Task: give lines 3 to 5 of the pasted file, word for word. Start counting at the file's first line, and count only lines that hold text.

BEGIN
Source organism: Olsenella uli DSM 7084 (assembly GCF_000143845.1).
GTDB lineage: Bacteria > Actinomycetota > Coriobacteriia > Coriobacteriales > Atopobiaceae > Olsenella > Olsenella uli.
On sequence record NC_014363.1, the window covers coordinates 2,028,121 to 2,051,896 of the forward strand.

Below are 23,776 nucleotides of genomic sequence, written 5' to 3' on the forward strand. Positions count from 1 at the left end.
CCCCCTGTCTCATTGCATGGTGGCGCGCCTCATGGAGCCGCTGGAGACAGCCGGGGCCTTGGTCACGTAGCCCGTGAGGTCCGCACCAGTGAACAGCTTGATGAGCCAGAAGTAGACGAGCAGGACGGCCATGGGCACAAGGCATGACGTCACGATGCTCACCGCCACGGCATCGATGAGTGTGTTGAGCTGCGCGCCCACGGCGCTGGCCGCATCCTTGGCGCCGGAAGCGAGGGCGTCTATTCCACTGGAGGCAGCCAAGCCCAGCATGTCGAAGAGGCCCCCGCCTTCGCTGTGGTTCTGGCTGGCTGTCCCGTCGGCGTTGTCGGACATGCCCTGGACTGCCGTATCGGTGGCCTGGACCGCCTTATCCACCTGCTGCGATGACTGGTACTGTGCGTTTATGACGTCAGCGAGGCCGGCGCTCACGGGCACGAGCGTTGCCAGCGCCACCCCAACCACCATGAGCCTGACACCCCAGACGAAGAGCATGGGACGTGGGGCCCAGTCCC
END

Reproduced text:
On sequence record NC_014363.1, the window covers coordinates 2,028,121 to 2,051,896 of the forward strand.

Below are 23,776 nucleotides of genomic sequence, written 5' to 3' on the forward strand. Positions count from 1 at the left end.
CCCCCTGTCTCATTGCATGGTGGCGCGCCTCATGGAGCCGCTGGAGACAGCCGGGGCCTTGGTCACGTAGCCCGTGAGGTCCGCACCAGTGAACAGCTTGATGAGCCAGAAGTAGACGAGCAGGACGGCCATGGGCACAAGGCATGACGTCACGATGCTCACCGCCACGGCATCGATGAGTGTGTTGAGCTGCGCGCCCACGGCGCTGGCCGCATCCTTGGCGCCGGAAGCGAGGGCGTCTATTCCACTGGAGGCAGCCAAGCCCAGCATGTCGAAGAGGCCCCCGCCTTCGCTGTGGTTCTGGCTGGCTGTCCCGTCGGCGTTGTCGGACATGCCCTGGACTGCCGTATCGGTGGCCTGGACCGCCTTATCCACCTGCTGCGATGACTGGTACTGTGCGTTTATGACGTCAGCGAGGCCGGCGCTCACGGGCACGAGCGTTGCCAGCGCCACCCCAACCACCATGAGCCTGACACCCCAGACGAAGAGCATGGGACGTGGGGCCCAGTCCC